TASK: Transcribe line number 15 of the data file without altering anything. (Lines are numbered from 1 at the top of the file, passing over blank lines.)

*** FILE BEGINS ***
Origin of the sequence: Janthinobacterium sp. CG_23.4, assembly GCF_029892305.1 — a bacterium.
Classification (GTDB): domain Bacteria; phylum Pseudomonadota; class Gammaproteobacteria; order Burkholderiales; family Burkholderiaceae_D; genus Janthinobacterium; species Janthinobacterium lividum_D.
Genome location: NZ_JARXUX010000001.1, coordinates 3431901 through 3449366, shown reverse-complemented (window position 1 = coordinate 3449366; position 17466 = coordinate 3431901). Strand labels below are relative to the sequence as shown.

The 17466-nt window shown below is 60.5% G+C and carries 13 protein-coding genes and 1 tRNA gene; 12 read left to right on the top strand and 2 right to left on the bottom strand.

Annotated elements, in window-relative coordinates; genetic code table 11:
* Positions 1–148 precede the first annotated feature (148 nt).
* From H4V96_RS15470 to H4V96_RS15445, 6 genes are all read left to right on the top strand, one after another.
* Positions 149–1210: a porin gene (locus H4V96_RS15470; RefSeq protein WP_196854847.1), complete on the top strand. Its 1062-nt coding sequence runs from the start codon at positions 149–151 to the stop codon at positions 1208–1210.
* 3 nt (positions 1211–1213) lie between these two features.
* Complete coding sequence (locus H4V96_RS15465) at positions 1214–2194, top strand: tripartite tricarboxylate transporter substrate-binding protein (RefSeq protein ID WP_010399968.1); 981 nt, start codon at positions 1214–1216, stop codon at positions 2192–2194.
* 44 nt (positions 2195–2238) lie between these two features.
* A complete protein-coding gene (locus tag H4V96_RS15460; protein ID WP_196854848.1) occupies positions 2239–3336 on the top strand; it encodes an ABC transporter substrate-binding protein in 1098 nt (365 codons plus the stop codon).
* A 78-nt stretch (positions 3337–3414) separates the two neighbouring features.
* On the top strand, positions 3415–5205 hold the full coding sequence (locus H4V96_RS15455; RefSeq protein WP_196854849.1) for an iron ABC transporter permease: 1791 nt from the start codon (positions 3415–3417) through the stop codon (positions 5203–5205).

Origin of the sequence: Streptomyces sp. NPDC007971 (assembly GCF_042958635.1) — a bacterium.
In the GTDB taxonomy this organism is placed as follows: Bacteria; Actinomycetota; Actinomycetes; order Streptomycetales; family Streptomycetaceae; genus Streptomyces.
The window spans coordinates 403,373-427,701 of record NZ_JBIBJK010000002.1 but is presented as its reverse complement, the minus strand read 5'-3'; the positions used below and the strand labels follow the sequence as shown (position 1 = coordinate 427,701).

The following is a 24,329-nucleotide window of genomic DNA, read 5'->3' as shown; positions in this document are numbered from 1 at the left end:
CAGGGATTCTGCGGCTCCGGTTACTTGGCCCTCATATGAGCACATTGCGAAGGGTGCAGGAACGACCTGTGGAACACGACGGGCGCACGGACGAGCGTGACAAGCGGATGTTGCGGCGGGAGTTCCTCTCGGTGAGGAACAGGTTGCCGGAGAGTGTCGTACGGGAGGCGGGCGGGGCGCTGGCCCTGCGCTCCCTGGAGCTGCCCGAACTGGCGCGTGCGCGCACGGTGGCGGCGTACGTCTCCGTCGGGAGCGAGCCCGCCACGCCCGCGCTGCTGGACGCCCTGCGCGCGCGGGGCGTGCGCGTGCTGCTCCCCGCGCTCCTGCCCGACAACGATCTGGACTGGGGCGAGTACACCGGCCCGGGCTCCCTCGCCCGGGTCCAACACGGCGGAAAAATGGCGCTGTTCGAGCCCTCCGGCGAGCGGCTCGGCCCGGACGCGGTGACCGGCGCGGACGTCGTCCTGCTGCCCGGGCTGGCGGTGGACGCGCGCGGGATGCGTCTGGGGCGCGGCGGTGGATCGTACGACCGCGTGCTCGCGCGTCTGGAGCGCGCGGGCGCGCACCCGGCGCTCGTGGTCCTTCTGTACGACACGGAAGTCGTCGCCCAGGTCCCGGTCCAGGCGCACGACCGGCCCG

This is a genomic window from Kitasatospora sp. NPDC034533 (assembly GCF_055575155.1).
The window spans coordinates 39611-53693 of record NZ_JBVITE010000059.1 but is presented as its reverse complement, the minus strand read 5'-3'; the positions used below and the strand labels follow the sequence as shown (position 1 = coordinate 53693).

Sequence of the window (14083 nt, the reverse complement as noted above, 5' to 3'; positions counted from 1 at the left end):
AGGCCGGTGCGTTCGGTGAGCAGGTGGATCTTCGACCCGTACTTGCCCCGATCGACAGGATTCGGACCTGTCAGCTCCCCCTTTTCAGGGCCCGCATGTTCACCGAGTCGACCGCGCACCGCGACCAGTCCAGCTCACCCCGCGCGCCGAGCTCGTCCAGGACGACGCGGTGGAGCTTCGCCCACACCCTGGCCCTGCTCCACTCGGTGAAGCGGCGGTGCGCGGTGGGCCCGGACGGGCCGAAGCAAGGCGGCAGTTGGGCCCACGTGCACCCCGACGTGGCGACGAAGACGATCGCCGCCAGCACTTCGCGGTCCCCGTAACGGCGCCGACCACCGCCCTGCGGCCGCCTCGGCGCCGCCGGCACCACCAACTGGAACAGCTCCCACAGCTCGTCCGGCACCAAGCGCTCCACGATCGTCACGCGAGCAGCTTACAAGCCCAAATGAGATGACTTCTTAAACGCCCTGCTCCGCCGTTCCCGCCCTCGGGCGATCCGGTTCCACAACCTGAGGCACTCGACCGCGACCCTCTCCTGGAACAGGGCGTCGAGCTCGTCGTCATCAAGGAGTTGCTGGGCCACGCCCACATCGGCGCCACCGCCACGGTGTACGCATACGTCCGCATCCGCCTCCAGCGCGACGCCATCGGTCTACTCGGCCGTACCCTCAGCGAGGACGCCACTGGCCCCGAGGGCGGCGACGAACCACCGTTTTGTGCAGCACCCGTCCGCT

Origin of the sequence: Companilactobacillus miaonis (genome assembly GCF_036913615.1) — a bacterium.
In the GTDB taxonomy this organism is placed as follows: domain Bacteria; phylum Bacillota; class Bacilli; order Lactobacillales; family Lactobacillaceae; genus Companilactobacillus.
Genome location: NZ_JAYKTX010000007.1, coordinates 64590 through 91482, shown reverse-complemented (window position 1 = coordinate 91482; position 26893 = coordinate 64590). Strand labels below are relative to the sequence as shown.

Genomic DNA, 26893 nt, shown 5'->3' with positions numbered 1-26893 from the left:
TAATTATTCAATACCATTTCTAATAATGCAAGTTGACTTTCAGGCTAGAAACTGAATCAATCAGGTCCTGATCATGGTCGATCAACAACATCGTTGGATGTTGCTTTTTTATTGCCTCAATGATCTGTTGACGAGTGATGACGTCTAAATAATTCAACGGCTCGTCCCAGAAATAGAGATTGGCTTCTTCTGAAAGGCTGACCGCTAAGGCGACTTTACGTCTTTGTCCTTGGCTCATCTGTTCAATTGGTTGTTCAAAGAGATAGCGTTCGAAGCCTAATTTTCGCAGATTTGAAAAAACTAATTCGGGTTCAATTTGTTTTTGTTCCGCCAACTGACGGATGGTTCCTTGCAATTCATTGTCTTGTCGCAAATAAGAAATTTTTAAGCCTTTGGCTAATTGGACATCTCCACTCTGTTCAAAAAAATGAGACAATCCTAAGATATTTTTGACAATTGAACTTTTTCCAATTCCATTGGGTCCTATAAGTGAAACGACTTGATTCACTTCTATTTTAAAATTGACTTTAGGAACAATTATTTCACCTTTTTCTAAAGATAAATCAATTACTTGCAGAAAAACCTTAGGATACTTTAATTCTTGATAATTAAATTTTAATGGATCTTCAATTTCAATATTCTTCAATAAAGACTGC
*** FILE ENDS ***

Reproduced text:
Origin of the sequence: Streptomyces sp. NPDC007971 (assembly GCF_042958635.1) — a bacterium.